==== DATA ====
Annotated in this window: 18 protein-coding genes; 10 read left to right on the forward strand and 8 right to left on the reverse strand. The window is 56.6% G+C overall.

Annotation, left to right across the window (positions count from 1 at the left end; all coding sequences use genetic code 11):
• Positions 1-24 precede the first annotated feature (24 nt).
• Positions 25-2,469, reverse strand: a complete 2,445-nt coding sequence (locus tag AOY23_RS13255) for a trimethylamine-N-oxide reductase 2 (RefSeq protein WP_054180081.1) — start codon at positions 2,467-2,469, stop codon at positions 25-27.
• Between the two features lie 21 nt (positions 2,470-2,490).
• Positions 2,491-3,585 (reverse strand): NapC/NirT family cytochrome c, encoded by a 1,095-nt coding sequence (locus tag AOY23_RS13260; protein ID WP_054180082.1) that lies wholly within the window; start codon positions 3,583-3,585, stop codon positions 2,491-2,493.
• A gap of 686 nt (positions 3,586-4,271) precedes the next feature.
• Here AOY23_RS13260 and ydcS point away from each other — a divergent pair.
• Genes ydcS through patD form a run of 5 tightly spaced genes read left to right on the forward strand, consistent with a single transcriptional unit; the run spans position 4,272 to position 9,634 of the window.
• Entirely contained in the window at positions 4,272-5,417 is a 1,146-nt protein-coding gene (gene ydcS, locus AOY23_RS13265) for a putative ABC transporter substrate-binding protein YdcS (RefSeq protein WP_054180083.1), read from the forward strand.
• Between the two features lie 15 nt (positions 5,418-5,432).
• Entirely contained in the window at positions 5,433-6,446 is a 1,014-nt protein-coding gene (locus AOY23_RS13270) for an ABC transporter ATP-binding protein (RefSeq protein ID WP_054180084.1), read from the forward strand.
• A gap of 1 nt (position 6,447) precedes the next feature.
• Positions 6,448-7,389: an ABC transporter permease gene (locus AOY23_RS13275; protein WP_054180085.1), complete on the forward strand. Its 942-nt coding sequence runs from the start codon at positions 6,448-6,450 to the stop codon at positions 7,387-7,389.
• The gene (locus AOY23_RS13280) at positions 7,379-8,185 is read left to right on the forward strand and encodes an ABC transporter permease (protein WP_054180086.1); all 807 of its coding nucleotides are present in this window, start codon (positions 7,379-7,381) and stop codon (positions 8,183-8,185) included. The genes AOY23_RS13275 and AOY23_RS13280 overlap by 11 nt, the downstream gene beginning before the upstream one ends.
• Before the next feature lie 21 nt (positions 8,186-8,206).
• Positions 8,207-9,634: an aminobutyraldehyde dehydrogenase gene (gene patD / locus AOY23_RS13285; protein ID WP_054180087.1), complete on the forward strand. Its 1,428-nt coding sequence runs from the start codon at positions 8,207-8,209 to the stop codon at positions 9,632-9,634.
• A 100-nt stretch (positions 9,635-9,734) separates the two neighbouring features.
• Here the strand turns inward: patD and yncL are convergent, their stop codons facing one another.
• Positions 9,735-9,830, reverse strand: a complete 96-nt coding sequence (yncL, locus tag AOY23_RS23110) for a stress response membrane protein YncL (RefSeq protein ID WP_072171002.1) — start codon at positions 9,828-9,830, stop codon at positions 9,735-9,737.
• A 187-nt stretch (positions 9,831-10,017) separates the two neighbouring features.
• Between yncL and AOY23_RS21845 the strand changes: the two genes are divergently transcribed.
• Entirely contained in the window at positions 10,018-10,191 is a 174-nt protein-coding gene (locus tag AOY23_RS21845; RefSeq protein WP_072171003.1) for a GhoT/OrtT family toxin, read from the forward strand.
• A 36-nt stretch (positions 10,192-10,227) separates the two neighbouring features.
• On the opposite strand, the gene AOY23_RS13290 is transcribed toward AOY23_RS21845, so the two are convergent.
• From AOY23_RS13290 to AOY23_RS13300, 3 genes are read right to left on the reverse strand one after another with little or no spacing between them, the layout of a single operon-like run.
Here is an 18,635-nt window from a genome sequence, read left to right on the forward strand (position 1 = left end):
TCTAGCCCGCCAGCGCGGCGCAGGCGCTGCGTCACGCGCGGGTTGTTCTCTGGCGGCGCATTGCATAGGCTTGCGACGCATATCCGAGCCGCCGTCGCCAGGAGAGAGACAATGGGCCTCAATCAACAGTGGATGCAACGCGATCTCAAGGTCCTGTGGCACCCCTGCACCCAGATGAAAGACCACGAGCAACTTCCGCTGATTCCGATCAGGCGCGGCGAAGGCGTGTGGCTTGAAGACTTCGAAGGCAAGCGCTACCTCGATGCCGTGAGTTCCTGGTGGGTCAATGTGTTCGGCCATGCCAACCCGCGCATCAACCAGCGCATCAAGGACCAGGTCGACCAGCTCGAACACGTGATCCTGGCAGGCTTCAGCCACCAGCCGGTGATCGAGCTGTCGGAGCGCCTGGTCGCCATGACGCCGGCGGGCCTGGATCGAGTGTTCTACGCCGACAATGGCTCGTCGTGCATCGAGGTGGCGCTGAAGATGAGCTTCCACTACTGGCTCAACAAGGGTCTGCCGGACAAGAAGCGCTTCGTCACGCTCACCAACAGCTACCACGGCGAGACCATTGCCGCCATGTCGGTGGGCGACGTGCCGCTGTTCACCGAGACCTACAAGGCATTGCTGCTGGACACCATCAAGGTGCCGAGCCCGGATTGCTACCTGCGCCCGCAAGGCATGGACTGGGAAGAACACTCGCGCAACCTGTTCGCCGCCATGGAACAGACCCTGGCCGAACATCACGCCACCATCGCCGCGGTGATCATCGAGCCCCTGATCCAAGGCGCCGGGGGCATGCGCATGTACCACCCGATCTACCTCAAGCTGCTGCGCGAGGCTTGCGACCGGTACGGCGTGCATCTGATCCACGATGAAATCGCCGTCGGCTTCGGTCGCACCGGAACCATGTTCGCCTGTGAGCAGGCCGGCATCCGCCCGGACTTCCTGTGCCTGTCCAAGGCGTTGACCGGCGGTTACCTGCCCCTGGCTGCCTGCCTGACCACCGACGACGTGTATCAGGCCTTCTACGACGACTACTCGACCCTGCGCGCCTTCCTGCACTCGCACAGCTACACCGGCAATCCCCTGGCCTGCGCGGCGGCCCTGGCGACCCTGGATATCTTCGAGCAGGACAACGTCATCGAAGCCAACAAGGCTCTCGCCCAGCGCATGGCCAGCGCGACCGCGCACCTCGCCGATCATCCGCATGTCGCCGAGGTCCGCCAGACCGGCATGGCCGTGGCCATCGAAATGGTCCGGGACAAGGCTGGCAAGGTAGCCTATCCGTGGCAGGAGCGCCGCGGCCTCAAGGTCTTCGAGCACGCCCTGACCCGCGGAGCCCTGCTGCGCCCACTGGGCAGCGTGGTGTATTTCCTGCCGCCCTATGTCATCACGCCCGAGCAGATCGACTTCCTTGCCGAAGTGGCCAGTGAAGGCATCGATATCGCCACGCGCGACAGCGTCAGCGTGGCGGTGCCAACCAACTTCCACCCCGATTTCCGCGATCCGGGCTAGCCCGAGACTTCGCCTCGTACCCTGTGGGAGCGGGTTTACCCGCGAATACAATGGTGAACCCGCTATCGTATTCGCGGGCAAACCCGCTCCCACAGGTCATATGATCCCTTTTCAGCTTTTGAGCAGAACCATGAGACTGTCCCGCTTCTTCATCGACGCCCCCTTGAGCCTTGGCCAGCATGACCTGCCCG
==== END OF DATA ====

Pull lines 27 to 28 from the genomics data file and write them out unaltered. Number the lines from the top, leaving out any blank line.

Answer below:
Here is an 18,635-nt window from a genome sequence, read left to right on the forward strand (position 1 = left end):
TCTAGCCCGCCAGCGCGGCGCAGGCGCTGCGTCACGCGCGGGTTGTTCTCTGGCGGCGCATTGCATAGGCTTGCGACGCATATCCGAGCCGCCGTCGCCAGGAGAGAGACAATGGGCCTCAATCAACAGTGGATGCAACGCGATCTCAAGGTCCTGTGGCACCCCTGCACCCAGATGAAAGACCACGAGCAACTTCCGCTGATTCCGATCAGGCGCGGCGAAGGCGTGTGGCTTGAAGACTTCGAAGGCAAGCGCTACCTCGATGCCGTGAGTTCCTGGTGGGTCAATGTGTTCGGCCATGCCAACCCGCGCATCAACCAGCGCATCAAGGACCAGGTCGACCAGCTCGAACACGTGATCCTGGCAGGCTTCAGCCACCAGCCGGTGATCGAGCTGTCGGAGCGCCTGGTCGCCATGACGCCGGCGGGCCTGGATCGAGTGTTCTACGCCGACAATGGCTCGTCGTGCATCGAGGTGGCGCTGAAGATGAGCTTCCACTACTGGCTCAACAAGGGTCTGCCGGACAAGAAGCGCTTCGTCACGCTCACCAACAGCTACCACGGCGAGACCATTGCCGCCATGTCGGTGGGCGACGTGCCGCTGTTCACCGAGACCTACAAGGCATTGCTGCTGGACACCATCAAGGTGCCGAGCCCGGATTGCTACCTGCGCCCGCAAGGCATGGACTGGGAAGAACACTCGCGCAACCTGTTCGCCGCCATGGAACAGACCCTGGCCGAACATCACGCCACCATCGCCGCGGTGATCATCGAGCCCCTGATCCAAGGCGCCGGGGGCATGCGCATGTACCACCCGATCTACCTCAAGCTGCTGCGCGAGGCTTGCGACCGGTACGGCGTGCATCTGATCCACGATGAAATCGCCGTCGGCTTCGGTCGCACCGGAACCATGTTCGCCTGTGAGCAGGCCGGCATCCGCCCGGACTTCCTGTGCCTGTCCAAGGCGTTGACCGGCGGTTACCTGCCCCTGGCTGCCTGCCTGACCACCGACGACGTGTATCAGGCCTTCTACGACGACTACTCGACCCTGCGCGCCTTCCTGCACTCGCACAGCTACACCGGCAATCCCCTGGCCTGCGCGGCGGCCCTGGCGACCCTGGATATCTTCGAGCAGGACAACGTCATCGAAGCCAACAAGGCTCTCGCCCAGCGCATGGCCAGCGCGACCGCGCACCTCGCCGATCATCCGCATGTCGCCGAGGTCCGCCAGACCGGCATGGCCGTGGCCATCGAAATGGTCCGGGACAAGGCTGGCAAGGTAGCCTATCCGTGGCAGGAGCGCCGCGGCCTCAAGGTCTTCGAGCACGCCCTGACCCGCGGAGCCCTGCTGCGCCCACTGGGCAGCGTGGTGTATTTCCTGCCGCCCTATGTCATCACGCCCGAGCAGATCGACTTCCTTGCCGAAGTGGCCAGTGAAGGCATCGATATCGCCACGCGCGACAGCGTCAGCGTGGCGGTGCCAACCAACTTCCACCCCGATTTCCGCGATCCGGGCTAGCCCGAGACTTCGCCTCGTACCCTGTGGGAGCGGGTTTACCCGCGAATACAATGGTGAACCCGCTATCGTATTCGCGGGCAAACCCGCTCCCACAGGTCATATGATCCCTTTTCAGCTTTTGAGCAGAACCATGAGACTGTCCCGCTTCTTCATCGACGCCCCCTTGAGCCTTGGCCAGCATGACCTGCCCG